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Votes not violence: rebuilding post-disaster Aceh

Aceh’s provincial elections will test democratic progress. AAP/Hotli Simanjutak

The massive but largely benign earthquake off the coast of Sumatra on Wednesday left millions in Aceh reliving the nightmare that engulfed them on Boxing Day 2004. On that day, a similarly large earthquake sent a wall of water across the low lands, killing about 180,000 people.

The earthquake, and fear of another massive tsunami, came just two days after a local election and a major political upheaval. This only added poignancy to the otherwise frightening occasion.

In the wake of the 2004 tsunami, Aceh separatists from the Free Aceh Movement (GAM) reached a peace agreement with the government in Jakarta, ushering in a period of rebuilding and relative peace in electoral politics.

The peace agreement

A fisherman pushes his boat onto higher ground in the village of Lhok Seudu, Aceh. AAP/Holti Simanjutak

Contrary to popular belief, the peace agreement was not a consequence of the tsunami as such. An agreement to start peace talks had actually been reached just days before the tsunami struck.

There is no doubt, however, that the devastation caused by the tsunami caused both GAM and the Indonesian government to make an extra effort to find a solution to the three decade separatist war. And the international community made clear to both parties that if they failed to reach a peace agreement there would be little support for helping Indonesia’s reconstruction effort in Aceh.

The peace agreement produced, among other things, a democratic outcome.

Local parties and candidates were allowed to stand for election. GAM candidates won nearly half of the local legislature, forming a coalition with the Jakarta-based Democratic Party of President Susilo Bambang Yudhoyono.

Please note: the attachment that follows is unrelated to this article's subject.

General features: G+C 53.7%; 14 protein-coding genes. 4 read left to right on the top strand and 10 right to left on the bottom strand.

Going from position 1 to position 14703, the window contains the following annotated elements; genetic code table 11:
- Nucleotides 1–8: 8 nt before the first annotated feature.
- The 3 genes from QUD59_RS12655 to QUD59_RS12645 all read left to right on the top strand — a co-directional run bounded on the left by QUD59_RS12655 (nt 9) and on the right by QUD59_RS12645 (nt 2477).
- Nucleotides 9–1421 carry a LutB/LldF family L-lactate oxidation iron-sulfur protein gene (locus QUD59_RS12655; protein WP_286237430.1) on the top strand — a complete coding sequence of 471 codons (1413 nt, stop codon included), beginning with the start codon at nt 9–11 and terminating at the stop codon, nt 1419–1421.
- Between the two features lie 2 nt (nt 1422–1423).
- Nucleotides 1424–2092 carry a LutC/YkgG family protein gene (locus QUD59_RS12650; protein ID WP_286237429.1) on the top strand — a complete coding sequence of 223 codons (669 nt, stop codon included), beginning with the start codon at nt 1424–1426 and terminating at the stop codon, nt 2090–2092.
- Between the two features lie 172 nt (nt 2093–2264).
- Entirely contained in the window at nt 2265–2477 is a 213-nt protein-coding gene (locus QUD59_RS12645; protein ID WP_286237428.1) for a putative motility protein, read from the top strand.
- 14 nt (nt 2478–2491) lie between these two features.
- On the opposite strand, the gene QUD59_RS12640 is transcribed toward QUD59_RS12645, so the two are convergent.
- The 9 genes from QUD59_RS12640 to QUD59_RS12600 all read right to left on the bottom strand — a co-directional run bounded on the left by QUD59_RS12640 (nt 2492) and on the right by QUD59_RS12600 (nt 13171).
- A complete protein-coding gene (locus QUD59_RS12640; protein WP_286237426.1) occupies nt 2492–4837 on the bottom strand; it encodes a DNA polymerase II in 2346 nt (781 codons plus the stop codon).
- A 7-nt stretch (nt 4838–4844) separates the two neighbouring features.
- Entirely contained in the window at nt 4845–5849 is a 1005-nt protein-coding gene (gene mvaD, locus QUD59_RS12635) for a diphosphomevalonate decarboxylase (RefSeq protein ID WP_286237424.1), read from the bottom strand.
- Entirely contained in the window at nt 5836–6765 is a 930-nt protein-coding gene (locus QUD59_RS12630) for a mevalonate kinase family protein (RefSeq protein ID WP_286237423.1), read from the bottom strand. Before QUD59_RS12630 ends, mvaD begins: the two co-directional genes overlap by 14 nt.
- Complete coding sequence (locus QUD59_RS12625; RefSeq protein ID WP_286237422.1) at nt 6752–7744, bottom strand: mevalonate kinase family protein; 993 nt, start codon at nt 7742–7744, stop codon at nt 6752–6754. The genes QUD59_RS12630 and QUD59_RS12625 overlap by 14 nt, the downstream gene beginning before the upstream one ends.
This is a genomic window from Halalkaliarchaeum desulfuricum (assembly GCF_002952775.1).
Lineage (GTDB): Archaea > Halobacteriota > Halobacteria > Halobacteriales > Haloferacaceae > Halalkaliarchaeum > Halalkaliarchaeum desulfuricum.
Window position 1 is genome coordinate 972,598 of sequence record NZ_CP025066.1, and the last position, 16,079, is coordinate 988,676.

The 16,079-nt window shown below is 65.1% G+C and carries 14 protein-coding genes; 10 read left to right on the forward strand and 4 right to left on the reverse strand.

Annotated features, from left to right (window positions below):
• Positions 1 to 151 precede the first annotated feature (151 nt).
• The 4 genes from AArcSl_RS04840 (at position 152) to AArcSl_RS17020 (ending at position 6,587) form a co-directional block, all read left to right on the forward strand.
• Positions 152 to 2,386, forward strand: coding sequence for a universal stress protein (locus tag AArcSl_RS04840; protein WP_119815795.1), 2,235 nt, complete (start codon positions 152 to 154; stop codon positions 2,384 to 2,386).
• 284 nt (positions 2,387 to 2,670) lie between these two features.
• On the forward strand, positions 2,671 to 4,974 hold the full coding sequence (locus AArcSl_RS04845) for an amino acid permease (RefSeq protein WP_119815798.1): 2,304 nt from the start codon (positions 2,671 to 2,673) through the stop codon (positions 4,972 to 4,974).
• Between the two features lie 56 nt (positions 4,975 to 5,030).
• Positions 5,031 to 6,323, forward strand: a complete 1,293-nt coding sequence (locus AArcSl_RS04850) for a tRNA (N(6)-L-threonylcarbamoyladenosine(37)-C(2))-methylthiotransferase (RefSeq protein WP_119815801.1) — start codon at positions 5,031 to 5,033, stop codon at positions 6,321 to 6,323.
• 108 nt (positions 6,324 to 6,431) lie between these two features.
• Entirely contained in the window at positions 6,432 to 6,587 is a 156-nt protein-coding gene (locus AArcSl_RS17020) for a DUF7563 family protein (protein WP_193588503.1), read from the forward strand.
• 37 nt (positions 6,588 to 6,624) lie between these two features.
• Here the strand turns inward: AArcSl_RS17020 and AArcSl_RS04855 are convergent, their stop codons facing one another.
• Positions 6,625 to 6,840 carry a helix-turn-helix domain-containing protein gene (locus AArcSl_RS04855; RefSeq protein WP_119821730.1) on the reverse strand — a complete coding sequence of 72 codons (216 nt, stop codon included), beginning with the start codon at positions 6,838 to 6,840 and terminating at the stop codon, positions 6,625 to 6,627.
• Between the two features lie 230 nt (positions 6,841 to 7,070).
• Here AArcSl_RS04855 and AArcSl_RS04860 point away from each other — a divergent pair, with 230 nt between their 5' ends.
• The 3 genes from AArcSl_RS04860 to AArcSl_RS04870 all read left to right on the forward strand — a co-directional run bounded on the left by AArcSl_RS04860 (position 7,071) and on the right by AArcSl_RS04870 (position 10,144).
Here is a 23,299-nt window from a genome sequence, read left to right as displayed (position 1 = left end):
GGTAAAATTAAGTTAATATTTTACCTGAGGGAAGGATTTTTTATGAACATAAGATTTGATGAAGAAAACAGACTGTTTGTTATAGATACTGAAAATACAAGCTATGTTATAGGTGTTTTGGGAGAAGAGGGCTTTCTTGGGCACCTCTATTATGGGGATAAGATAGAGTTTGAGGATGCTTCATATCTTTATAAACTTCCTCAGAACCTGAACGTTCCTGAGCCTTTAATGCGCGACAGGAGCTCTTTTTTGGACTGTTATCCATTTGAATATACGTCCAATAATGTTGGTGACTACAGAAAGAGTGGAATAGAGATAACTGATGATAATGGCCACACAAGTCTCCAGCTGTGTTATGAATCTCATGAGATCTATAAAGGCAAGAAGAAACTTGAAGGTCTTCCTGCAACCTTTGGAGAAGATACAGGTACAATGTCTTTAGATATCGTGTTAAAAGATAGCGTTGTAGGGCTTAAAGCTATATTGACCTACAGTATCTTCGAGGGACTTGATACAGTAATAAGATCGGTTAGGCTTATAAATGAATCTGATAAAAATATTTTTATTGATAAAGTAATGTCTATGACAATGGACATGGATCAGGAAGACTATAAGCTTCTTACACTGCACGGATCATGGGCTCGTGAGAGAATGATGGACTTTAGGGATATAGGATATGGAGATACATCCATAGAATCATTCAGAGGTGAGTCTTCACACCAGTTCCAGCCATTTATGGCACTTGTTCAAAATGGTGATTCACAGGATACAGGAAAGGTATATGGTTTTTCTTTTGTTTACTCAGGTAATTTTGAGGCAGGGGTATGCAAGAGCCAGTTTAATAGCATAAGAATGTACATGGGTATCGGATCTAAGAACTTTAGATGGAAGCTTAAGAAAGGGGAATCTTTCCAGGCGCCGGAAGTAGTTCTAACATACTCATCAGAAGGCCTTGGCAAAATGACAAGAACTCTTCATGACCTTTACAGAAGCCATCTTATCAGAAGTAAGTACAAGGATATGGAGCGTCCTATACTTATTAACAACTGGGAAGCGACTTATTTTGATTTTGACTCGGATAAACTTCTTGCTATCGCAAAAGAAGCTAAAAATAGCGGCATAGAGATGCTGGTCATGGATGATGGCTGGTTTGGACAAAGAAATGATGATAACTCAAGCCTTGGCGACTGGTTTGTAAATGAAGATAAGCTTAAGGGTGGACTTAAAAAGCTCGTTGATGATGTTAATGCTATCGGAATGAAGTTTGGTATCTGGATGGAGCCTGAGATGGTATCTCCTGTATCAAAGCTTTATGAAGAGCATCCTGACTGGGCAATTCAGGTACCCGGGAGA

A party divided

Internal divisions within GAM became evident during the peace talks and surfaced over the selection of a candidate for the position of Aceh’s governor. There was agreement to found a new political party based on the old GAM, but divisions soon opened up over political control and vision for the organisation.

In this, GAM reflected a common experience with former independence movements that brought together disparate groups of people under a common cause. Once the cause was gone, these groups gravitated to their more natural constituencies.

In GAM’s case, impetus for gravitating separately was spurred when former nominal “prime minister” Malik Mahmud, overturned a democratic vote for a candidate and imposed his own candidate. This was rejected by a significant section of GAM, which in turn backed former GAM intelligence chief Irwandi Yusef, who subsequently won.

With Irwandi ensconced as governor, Malik turned back to the former military organisation, reorganising it as a new political party. The party’s structure closely followed the order and hierarchy of the old guerrilla organisation.

Malik had agreed to leave active politics, but selected his deputy, former GAM (nominal) “foreign minister”, Zaini Abdullah, as the new Aceh Party’s candidate, with his deputy being GAM’s former military commander, Muzakir Manaf.

Violence and the democratic process

Irwandi Yusef and his wife Darwati Gani after voting at a polling station. AAP/Holti Simanjutak

Irwandi had tried to seek an accommodation with the Aceh Party but Malik, angered by Irwandi’s disloyalty – his independence and success in 2007 – rejected the overture. Irwandi ran as an independent, prompting some GAM members to revert to that which they do so well; engaging in violence and thuggery to win elections.

Politically, Malik sought to have the elections delayed, twice, to push out Irwandi through legal challenges. While these failed, they did give the Aceh Party time to further organise. Drawing on a loyal and organised base of Aceh Party cadres, Zaini and Muzakir easily won the election for governor, despite claims of continued violence, intimidation, vote buying and other irregularities.

Hopes for peace

While there will no doubt be official challenges to aspects of the vote, the outcome is likely to stand. Interestingly, candidates who had previously been in favour of independence achieved over 90% of the vote.

As with other post-conflict, post-disaster societies, Aceh is still finding its way forward, playing democratic politics but in the hardest possible way.

A peaceful administrative transition, however, will help consolidate the local process of achieving political outcomes not through the barrel of a gun but through the ballot box.

The recent earthquake has reminded Acehnese that no matter what their concerns, preferences and differences, some things remain larger than politics.

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